Welcome to Part 3 of “What is Hybrid Cardiac Rehab?”, where we make the business case for Hybrid Cardiac Rehab by laying out out the direct and indirect costs associated with a Hybrid Cardiac Rehab Program. Check out Part 1 to learn about patient types and Part 2 for staffing requirements and day to day operations.
Barriers to the Effectiveness of Center-based Cardiac Rehab
In-person CR works wonderfully when patients are mobile, live close to the CR center, and have flexible schedules; but there are many patients whose living situations do not fit this framework. This is in part why 80% of the patients who need CR are unable to participate and complete their program. These low participation rates limit in-person CR’s effectiveness as a post-acute readmission reduction strategy.
Hybrid rehab programs can plug this gap - by implementing hybrid rehab programs, programs and practices could serve more patients at a higher convenience. As mentioned in Part 1, Hybrid Cardiac Rehab compliments center-based approaches by allowing patients to complete some or all of their rehab at home depending on their risk stratification. Hybrid Cardiac Rehab increases program capacity without the need for physical expansion.
Hybrid Cardiac Rehab helps solve the problem of access and care in two ways. In a hybrid approach, a single care manager can serve 300 patients a year. Home-based programs have also historically shown greater than 50% uptake. Thus for a typical hospital, a rehab program could double its capacity by adding a single staff member.
As encouraging as the outcomes for Hybrid cardiac rehab are; decision makers cannot adopt telehealth without a return on investment. In a Hybrid Cardiac Rehab Program, the increased number of patients provides a return on investment in the form of additional revenue through reimbursements or through direct and indirect cost savings from prevention of ED visits and readmissions.
Direct Revenue from Reimbursement
Reimbursement of home-based sessions for remote cardiac rehab depends on telemedicine Parity laws in your hospital’s state. Using the format described in Part 2, a hospital could earn up to $1,200 dollars per patient. At 300 patients, this translates to $360,000 in revenue per year.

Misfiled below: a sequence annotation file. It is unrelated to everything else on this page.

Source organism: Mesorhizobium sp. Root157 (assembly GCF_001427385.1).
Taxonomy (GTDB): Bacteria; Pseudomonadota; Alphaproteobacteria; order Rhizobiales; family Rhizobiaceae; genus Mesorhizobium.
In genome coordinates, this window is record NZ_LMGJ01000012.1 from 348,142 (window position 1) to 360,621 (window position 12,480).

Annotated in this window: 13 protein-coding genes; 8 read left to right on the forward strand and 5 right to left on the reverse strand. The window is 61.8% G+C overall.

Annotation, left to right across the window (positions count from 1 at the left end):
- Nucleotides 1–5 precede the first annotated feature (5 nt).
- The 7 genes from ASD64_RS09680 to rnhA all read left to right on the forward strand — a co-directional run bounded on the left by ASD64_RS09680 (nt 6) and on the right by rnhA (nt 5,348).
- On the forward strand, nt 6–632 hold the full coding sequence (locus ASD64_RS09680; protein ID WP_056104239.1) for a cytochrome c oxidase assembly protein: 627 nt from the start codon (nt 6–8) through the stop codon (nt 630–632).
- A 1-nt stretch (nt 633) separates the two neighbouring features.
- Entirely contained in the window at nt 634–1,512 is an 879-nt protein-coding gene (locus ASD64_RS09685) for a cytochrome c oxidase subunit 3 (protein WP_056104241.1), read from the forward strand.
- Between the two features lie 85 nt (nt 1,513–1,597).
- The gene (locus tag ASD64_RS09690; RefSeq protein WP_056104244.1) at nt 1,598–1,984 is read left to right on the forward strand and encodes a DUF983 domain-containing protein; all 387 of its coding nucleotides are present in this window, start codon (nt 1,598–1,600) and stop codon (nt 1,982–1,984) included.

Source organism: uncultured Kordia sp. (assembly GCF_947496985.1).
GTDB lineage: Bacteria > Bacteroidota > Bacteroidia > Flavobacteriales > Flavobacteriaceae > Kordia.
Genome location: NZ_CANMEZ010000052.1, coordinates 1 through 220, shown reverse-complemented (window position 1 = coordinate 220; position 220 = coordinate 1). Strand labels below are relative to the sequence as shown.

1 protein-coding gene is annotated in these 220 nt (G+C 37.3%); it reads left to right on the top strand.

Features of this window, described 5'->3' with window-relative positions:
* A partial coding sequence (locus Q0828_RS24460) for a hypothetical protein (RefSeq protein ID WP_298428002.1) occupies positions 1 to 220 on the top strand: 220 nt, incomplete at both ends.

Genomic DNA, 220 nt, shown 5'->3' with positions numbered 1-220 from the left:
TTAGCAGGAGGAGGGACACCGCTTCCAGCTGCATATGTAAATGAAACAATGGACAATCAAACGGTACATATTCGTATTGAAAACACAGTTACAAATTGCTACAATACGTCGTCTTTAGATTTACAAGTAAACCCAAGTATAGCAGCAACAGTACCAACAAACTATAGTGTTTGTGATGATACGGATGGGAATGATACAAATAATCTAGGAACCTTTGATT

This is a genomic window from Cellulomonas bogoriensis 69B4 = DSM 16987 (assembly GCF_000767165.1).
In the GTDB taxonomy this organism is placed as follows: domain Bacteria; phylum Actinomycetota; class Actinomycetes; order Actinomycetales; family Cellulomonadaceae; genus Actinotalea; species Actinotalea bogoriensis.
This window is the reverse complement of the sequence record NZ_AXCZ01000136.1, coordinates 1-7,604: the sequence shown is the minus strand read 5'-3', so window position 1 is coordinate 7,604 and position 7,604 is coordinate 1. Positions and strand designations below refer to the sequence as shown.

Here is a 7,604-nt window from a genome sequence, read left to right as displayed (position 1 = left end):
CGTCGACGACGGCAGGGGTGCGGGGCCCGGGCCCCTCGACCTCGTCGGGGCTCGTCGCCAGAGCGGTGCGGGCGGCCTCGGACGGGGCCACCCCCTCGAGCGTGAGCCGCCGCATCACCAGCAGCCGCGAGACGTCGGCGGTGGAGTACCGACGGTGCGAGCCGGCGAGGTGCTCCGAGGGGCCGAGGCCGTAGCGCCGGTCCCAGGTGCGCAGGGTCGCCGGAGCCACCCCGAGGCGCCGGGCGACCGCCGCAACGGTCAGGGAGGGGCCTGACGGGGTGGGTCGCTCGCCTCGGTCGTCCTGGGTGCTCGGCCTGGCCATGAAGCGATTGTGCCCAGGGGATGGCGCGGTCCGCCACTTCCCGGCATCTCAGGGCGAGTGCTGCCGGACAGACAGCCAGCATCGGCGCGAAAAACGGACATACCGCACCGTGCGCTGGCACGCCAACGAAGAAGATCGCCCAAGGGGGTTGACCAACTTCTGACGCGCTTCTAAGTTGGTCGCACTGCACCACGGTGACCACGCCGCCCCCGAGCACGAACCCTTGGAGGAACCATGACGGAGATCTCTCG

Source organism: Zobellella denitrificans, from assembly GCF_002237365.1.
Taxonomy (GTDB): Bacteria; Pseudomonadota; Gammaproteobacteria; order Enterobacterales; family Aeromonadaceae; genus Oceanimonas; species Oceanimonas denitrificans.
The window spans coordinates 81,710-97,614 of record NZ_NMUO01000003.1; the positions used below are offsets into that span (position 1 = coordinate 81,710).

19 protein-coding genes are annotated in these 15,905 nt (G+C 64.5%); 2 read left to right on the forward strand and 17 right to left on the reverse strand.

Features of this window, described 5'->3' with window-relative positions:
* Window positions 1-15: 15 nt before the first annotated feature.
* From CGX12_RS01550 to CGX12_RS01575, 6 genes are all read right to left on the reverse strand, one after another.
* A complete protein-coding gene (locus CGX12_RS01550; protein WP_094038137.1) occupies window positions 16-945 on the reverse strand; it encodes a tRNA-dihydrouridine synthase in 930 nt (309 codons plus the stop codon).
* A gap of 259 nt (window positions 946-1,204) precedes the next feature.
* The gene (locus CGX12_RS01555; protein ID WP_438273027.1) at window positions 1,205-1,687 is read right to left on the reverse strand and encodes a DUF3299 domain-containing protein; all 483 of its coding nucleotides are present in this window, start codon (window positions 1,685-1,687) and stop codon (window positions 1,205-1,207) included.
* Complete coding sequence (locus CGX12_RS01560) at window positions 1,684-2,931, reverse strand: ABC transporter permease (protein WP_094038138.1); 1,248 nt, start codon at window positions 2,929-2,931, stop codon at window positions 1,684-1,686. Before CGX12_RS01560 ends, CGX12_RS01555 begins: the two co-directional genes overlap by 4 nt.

For more information about how Parity law could apply to your hospital, read our article titled “Securing Reimbursement for Virtual Cardiac Rehab.”
Hospitals that hold risk-based contracts with payers can lower direct and indirect costs of cardiac rehab by adopting Hybrid Cardiac Rehab.
Direct cost savings - For risk-bearing providers, Hybrid Cardiac Rehab is a more cost-effective alternative to brick and mortar based care. The savings breaks down as follows:
As can be seen, implementing a hybrid program for a patient population of 300 can result in savings of $900,000.
Indirect cost savings - Hospitals with a Hybrid Cardiac Rehab Program can expect to triple participation rates. With three times as many patients receiving the benefits of cardiac rehabilitation, readmissions and unnecessary emergency department visits will be reduced. Savings generated from preventable readmissions is as follows:
As can be seen, implementing a hybrid program can result in significant indirect cost savings through readmission prevention.
Hybrid Cardiac Rehab is an effective way to raise CR participation and completion rates. Hybrid CR increases program capacity without the need to expand facilities, is minimally disruptive to operations during implementation and provides significant direct and indirect cost savings when compared to traditional CR. Hybrid Cardiac Rehab’s software platform enhances patient/provider communication and allows for remote monitoring and management of patient populations.
Check out our other articles on Feats in Heartbeats for more information from thought leaders in CR and methods to optimizing CR processes.